View Full Version : Play discussion - Suburbia (spoilers)
08-31-2001, 09:01 AM
Anyone seen it? read it? (I haven't seen it performed and I haven't seen the movie, so I'm going by text alone) I finished it last night and of course I loved it, but as I put the script down I said...what have we learned?
I mean Jeff essentially gets the shaft from everyone even though he's the only one who semi has his head on straight. Good guys always lose? Is that what I should take away? What was the significance of Bee Bee dying at the end? And I'm not sure if Pony is sincere in his "downplaying of fame" or if he's just the smarmiest guy on the planet. Does he REALLY think that The Four Season is just "hot water and a bed?"
And why in the world would Erica be attracted to Tim at the end of Act Two? I mean, I like a 'bad boy' as much as anyone else, but cripes, he's a racist, mysoginist, homophobic bad boy. weird.
08-31-2001, 10:39 AM
It was produced in Atlanta several years ago by Dad's Garage Theater, the place where I've done my improv. All the roles were cast perfectly to type.
I disliked it hugely and thought it had very little to say. Bogosian has a poor understanding of "Generation X" (which was all the rage in the media at the time he wrote it) and "slackers."
But if it had a theme, I'd guess it would be that the universe is random and sometimes brutal in who it rewards and punishes. Jeff was possibly the most deserving of fame and fortune, but will not get it. Pony is shallow and untalented (the actor who played Pony down here did his own singing and guitar playing, although he's neither a singer nor a guitar player), but gets to stay at the Four Seasons and ride in a limo. I don't know exactly why Bebe died, but her death was surely in accordance with this theme.
Did you catch the Whoopi Goldberg reference?
08-31-2001, 10:43 AM
No, I didn't. I'm sure I'll read it again. I do think it's odd that Bogosian tries to identify with a generation AFTER his, but I think he does a good job of slacker 'conversation'. My favorite quick exchange is
Pony: hey, you know.
I mean. People DO really talk that way and it makes not one single lick of sense.
08-31-2001, 11:36 AM
And upon further thought, my last post was very vague in its approval of the dialogue.
What I mean is that the main reason I hate shows like Dawson's Creek and Buffy (don't hit me Fiver) and whatever is because young adults simply don't talk in that sophisticated a fashion. I remember watching one episode of Dawsons' where someone was "considering the consequences of her life and the implications it would have on her relationship" SIXTEEN YEARS OLD and you're talking like that? No. Throw some you knows and oks and whatevers and were talking real young people.
Not to say they aren't smart or thoughtful. The kids in Suburbia have some deep, philosophical ideas, but they lack the vocabulary to express it, and I think that makes it more realistic.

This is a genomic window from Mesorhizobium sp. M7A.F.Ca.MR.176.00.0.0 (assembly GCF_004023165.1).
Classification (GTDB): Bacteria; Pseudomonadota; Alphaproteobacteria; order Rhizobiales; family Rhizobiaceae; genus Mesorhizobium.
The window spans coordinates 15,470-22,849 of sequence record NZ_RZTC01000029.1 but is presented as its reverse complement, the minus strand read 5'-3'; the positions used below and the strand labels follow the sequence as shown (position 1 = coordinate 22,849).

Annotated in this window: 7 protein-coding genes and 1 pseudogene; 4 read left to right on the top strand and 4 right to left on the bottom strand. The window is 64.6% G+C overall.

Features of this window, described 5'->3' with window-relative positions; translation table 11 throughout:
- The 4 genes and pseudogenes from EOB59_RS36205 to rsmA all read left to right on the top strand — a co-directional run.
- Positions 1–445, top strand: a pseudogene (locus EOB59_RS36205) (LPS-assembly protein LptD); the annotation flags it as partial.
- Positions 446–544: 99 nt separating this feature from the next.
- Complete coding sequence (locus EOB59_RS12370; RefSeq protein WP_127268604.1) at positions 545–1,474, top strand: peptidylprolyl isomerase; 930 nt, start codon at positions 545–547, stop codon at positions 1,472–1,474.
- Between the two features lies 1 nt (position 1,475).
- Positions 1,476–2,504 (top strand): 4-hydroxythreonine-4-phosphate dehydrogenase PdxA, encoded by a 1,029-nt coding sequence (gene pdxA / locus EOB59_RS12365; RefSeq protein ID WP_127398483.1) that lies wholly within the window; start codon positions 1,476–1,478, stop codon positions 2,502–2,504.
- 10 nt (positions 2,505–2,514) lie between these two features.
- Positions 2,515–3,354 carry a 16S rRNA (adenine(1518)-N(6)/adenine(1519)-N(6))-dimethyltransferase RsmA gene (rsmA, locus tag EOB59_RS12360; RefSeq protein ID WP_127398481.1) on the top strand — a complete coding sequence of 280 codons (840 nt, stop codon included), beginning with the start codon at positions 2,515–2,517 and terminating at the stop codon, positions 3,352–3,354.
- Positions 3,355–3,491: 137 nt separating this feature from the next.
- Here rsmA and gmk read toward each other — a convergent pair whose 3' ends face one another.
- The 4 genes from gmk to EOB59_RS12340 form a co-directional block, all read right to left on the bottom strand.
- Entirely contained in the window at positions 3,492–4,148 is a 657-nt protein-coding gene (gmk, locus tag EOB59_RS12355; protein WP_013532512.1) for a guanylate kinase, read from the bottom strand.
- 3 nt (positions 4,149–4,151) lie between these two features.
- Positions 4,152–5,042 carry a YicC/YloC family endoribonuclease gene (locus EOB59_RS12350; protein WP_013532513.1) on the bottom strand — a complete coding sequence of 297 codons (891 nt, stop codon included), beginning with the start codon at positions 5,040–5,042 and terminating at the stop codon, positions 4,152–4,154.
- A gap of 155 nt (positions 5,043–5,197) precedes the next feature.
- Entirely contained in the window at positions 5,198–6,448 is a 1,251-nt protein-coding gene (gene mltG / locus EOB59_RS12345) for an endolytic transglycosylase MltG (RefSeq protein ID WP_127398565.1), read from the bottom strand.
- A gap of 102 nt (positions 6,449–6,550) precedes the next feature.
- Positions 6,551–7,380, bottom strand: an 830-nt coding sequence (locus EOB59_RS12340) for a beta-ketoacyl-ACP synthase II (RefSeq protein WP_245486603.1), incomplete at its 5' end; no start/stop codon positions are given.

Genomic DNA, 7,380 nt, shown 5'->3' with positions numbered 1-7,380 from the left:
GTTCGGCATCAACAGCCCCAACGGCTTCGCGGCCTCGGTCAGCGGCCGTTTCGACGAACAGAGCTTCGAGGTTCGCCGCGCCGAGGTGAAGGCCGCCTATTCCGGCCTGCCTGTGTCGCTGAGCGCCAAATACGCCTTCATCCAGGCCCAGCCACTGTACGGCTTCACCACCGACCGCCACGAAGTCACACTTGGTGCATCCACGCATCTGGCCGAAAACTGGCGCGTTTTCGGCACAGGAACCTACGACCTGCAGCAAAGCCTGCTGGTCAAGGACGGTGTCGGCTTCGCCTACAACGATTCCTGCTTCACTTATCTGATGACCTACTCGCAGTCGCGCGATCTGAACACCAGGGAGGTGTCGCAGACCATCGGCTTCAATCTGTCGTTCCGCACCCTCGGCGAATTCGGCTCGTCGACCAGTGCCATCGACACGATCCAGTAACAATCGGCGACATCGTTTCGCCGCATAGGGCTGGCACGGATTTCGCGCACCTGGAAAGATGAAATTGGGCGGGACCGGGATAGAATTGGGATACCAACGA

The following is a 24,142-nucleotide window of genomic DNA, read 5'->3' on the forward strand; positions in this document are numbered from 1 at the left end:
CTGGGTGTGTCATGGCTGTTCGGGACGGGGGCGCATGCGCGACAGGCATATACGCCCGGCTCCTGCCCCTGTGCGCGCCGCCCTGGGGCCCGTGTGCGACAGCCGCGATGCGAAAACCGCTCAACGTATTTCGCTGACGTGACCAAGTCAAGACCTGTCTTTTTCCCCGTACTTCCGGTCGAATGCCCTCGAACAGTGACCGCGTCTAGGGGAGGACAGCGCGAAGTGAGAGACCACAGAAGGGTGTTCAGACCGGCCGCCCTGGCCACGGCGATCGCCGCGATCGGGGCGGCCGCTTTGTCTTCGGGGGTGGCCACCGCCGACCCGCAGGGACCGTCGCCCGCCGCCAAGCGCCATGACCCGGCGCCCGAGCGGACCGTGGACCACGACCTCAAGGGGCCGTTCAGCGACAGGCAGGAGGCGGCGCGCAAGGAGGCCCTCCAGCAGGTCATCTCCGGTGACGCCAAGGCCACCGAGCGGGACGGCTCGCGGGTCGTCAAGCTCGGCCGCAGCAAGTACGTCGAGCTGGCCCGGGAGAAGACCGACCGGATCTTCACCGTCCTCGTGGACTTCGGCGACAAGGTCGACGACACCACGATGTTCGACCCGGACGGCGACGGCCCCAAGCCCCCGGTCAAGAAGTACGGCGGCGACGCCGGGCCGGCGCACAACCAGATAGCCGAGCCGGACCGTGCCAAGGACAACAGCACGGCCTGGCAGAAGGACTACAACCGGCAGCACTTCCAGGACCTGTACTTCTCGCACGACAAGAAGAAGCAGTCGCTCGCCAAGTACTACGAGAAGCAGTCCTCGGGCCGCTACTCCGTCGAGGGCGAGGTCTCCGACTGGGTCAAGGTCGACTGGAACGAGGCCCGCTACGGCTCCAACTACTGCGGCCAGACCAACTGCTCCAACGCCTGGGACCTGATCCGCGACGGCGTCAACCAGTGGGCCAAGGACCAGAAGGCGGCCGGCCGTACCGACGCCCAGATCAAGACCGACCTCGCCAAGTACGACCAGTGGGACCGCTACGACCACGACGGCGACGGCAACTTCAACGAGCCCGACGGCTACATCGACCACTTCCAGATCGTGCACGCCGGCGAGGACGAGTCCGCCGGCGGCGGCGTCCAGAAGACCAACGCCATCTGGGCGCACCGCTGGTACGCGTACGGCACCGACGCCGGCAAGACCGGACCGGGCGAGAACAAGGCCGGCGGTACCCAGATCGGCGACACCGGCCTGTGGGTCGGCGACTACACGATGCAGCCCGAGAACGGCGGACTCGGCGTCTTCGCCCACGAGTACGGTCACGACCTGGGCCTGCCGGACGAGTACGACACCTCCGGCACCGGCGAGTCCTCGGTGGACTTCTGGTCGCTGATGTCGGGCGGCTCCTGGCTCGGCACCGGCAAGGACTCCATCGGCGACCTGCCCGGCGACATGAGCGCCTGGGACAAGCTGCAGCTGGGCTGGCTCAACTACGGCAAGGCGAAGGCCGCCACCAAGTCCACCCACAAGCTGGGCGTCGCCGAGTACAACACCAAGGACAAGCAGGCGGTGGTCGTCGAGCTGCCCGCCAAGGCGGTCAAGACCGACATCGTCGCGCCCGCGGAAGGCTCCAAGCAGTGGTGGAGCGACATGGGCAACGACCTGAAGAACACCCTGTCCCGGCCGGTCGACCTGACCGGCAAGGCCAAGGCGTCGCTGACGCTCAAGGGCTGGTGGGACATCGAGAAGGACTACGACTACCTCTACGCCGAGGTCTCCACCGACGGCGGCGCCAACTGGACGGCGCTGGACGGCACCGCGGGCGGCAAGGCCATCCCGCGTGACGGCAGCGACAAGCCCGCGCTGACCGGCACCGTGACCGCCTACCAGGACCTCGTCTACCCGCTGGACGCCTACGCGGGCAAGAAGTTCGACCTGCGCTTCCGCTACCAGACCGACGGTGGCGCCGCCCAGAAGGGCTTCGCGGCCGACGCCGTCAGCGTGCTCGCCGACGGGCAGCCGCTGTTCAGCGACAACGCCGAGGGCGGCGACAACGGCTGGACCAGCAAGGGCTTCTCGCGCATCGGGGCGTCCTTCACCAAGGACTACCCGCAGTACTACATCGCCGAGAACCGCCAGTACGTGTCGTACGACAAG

09-03-2001, 08:33 AM
I would never hit you, but I won't rule out spankings.
Realism is an overrated virtue in entertainment. It's not appropriate in every work of art. I've never seen Dawson's Creek, but of course the kids on Buffy don't talk like regular kids their age. Nor do the adults on Buffy talk like regular adults.
But you don't always want "realistic" dialogue, especially on stage; would you have urged Shakespeare to chuck the iambic pentameter? As long as the characters' speech is in character, and their relationships with each other ring true, I don't see cause to complain about the dialogue being too clever or snappy. Buffy is a seriocomic fantasy, not a Mike Leigh film.
But if you're looking for realism in Suburbia, I would ask when any coed group of teenagers ever has spent all its evenings hanging out at a convenience store. Arnold's soda fountain in Happy Days made more sense than that.
And Suz's "meat manifesto" at the beginning seemed totally contrived to me.
And Bogosian's Big-City-guy-picking-on-the-suburbs schtick was already played out when the Monkees recorded "Pleasant Valley Sunday." Memo to Eric: find a generation you know something about, and a target worth shooting at.
And BTW Whoopi Goldberg is one of Bogosian's best friends and he drops a hidden reference to her in all his work.
09-03-2001, 08:57 AM
I understand that realism isn't always in order, but sometimes when a play is trying to be 'just about normal people', non-normal talking drives me batty, and this is why I hate David Mamet. NOBODY in the world talks like David Mamet's characters, and if they do, I like to kick them and poke them with sticks.
That's interesting about the Whoopi Goldberg reference. I'm going to go glance through all my Bogosian stuff and see what pops up.
you're a sweetie Fiver. Big kisses your way, even though we must agree to disagree about Suburbia.
09-03-2001, 06:35 PM
jarbabyj:That's interesting about the Whoopi Goldberg reference. I'm going to go glance through all my Bogosian stuff and see what pops up.If you can't find the reference in Suburbia, ask and I'll tell you what it is.
you're a sweetie Fiver. Big kisses your way, even though we must agree to disagree about Suburbia.Ain't no thang, sugar; some friction is helpful to any relationship.
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